Jose Sanchez lawsuit: $30K settlement in racial profiling case includes new police training

handcuffs illustration.jpg
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Update: At a meeting last night, the Denver City Council approved a $30,000 payment to settle a lawsuit over alleged Denver Police racial profiling. Equally important, says the ACLU's Mark Silverstein, is a DPD agreement to improve training to try to prevent such incidents in the future.

Last July, according to a lawsuit on view below, Sanchez was at the home of his girlfriend, Carreras, when he stepped outside for a smoke -- and after Denver cops heard him speaking Spanish, they asked him for an ID. The one he gave them was an employment authorization card issued to him by the Department of Homeland Security under the provisions of his visa, which identified him as a non-citizen in the country legally and authorized to work. But the officers didn't recognize it and placed him under arrest. He wound up spending five days in jail and losing his job in the process -- and Silverstein points out that authorities didn't realize their error until after his release.

"Our client spent five days in jail because that's how long it took before he raised enough money to get out," he says. "The police didn't actually confirm that he had a valid ID until they began their internal investigation, which was prompted by an e-mail from City Councilman Paul Lopez. Apparently, our client's immigration lawyer had told the councilman about the case, and he made an inquiry. That's what prompted the investigation, and they quickly realized the card was current and valid."

Indeed, Silverstein believes that if the Denver Police had called Homeland Security immediately, rather than simply assuming the card was bogus, Sanchez "would have been out within an hour." However, that's not how the procedure worked. At the time, "police immediatelyi turned everything over to the prosecution."

That's changing as a result of the agreement prompted by the lawsuit. In the future, Silverstein says, "the police will initiate the conversation with the Department of Homeland Security to check on the validity or non-validity of the ID they think is false." In addition, the department will institute new training for Denver Police officers to help them better recognize valid Homeland Security IDs, as well as "to develop training for all officers on unconscious bias and best practices concerning bias policing that will specifically address people who speak English as a second language and people who are immigrants. Because that was another issue in this case. The police seemed too quick to jump to the conclusion that our client was a so-called illegal immigrant. When they saw the ID, they asked, 'How many more of these do you have? What street corner did you buy this at?'"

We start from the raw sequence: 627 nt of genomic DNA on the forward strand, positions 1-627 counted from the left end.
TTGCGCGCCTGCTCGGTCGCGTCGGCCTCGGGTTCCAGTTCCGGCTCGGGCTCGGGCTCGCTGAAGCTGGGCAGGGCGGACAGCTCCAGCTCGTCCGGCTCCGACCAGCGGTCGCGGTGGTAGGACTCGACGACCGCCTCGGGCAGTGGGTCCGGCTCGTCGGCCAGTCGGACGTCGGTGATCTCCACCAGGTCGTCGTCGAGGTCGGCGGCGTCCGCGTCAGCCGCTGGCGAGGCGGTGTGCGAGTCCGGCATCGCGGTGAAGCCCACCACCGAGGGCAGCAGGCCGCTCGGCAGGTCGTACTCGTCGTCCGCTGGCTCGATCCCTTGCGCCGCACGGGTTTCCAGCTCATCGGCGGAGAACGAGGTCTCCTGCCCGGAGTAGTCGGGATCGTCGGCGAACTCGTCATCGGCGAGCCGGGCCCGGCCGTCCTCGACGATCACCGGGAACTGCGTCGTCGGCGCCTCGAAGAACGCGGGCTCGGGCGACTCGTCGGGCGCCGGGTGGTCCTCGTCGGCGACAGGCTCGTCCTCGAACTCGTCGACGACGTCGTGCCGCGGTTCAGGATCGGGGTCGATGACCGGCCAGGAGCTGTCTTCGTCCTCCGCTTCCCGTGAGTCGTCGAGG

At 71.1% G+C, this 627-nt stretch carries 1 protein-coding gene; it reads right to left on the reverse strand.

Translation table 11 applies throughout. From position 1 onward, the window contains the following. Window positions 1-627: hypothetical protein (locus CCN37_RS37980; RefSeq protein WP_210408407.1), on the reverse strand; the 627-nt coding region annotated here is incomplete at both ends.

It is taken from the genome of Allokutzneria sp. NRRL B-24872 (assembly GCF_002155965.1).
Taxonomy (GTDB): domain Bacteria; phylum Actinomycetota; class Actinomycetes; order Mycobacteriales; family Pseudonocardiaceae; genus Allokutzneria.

Silverstein praises the Denver City Attorney's Office for agreeing to put these new policies and training procedures in place, rather than dragging out the lawsuit, which was filed in March. He believes the settlement "sends a message to officers that they need to be careful in making judgments and jumping to conclusions. They need to base their actions and their arrests on evidence, not stereotypes."

Look below for our previous coverage.

Original post, 11:35 a.m. December 5: Tonight, Denver City Council will reportedly vote on a $30,000 settlement over a racial profiling lawsuit filed by Jose Sanchez and Joshinna Carreras. ACLU of Colorado's Mark Silverstein has agreed not to talk details until after the vote -- but here's how he described the case in our March post about the Sanchez suit.

Last July, as we noted, Sanchez was visiting the home of Carreras, his girlfriend, when he stepped outside to smoke a cigarette. According to the complaint, he was speaking to someone in Spanish when police officers approached and asked for his identification. When he said the ID card was in the house, they went inside with him, rather than allowing him to retrieve it and return, even though Carreras was in the shower at the time. When she emerged, the cops allegedly told her they'd been given permission to search her apartment -- an assertion the lawsuit disputes.

employment authorization card.jpg
A sample of an employment authorization card issued by the Department of Homeland Security.